The dry weather is presenting nutritional and parasitic challenges across the country, with vets warning of an increase in tick infestations.
The heat, contrasting with cold night-time temperatures, has also led to pneumonia outbreaks in lambs and calves.
Meanwhile, two vets stress the importance of carrying out diagnostic tests to prevent wormer resistance.
Friars Moor Vets, Sturminster Newton, Dorset
A dry spring so far has resulted in a successful turnout and start to the silage season.
Turnout for dairy cattle is often associated with a set of problems related to changing diets and this year has been no exception.
On the odd farm we have seen a range of individual problems, from a nutritional scour to more serious problems that might require either medical treatment or even surgery.
These problems often affect individual dairy cattle and it is easy to dwell on the individual case and ignore the implications for the whole herd. Many conditions seen in individual animals can act as a sentinel for the whole herd.
A displaced abomasum, for example, should probably be seen as an indication that cow condition and feeding in the latter stages of the previous lactation should be addressed.
Wright and Morten, Macclesfield, Cheshire
Many lambs born in our area during March and April are traditionally treated with a mid-season anthelmintic/wormer in June – but do they really need it?
Using these medicines when there is no significant worm challenge present is a waste of money and increases the serious risk wormer resistance poses to the long-term future of sheep farming.
If there is a worm challenge present, then it’s important to use a product that has the highest chance of being effective. Before buying any wormer, speak to your vet/ animal health adviser about faecal worm egg counts.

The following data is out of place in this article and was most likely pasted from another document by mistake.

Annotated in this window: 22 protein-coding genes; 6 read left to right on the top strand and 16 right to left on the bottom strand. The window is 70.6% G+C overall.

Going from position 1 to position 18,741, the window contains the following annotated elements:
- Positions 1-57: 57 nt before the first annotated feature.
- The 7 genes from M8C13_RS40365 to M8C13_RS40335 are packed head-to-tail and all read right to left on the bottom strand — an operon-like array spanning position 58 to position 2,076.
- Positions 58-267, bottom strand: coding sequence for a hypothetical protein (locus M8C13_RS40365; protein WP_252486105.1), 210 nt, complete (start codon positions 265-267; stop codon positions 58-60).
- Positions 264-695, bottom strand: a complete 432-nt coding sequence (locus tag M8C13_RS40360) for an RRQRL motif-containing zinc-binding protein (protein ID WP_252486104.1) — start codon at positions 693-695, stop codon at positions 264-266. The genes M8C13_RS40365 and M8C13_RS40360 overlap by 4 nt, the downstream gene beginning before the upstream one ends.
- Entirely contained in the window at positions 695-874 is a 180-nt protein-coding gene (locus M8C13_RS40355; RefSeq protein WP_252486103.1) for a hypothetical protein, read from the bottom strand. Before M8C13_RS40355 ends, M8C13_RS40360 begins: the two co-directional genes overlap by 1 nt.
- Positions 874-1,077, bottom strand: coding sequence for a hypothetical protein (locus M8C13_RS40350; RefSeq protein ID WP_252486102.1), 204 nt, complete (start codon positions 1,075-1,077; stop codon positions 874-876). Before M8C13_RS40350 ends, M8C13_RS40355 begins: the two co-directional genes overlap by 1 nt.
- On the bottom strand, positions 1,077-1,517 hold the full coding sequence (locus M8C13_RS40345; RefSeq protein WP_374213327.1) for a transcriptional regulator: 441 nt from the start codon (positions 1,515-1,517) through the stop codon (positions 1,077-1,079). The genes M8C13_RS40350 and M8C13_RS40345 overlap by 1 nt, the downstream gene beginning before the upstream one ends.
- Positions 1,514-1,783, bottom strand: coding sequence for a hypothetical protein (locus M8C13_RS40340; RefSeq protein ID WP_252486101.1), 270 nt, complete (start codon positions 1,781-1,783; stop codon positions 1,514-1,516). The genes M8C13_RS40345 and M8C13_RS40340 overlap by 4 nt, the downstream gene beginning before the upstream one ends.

You should be able to gather your lambs, take appropriate samples, get them to a lab and get a quick answer whether they should be wormed, which products are appropriate and how to use them to best effect.
Westmorland Veterinary Group, Kendal, Cumbria
Last month we saw our first two cases of of red-water (babesiosis) in cattle this year.
Babesiosis is a tick-borne disease caused by the protozoan parasite Babesia spp, which infects red blood cells.
An extremely heavy tick season is predicted this year. Infections can range from mild to severe, with severe infections often resulting in death.
Clinical signs include fever, anaemia, red urine, abortion and in severe cases nervous signs such as unco-ordination and seizures.
Babesiosis can be treated with antiprotozoal treatment – the effectiveness depends on how early it is administered. This can also be used as prophylactic treatment for naïve cattle in known high-risk areas. Cattle that recover from infection develop a long-lasting immunity.
Larkmead Vets, Wallingford, Oxford
Recent weather has presented some interesting challenges. High daytime temperatures, together with very cold overnight temperatures have led to pneumonia being a significant challenge in both calves and lambs.
Pay close attention to young animals and treat promptly if pneumonia is expected.
The lack of rain has slowed grass growth. This has made the decision to turn out tricky on some farms.
More positively, the dry heat will hopefully have desiccated a large number of the worm eggs on pastures. This will result in reduced worm contamination and fewer worms hatching.
I always recommend bringing faecal samples in regularly throughout the grazing season for us to test, but wormer bills should hopefully be reduced this year.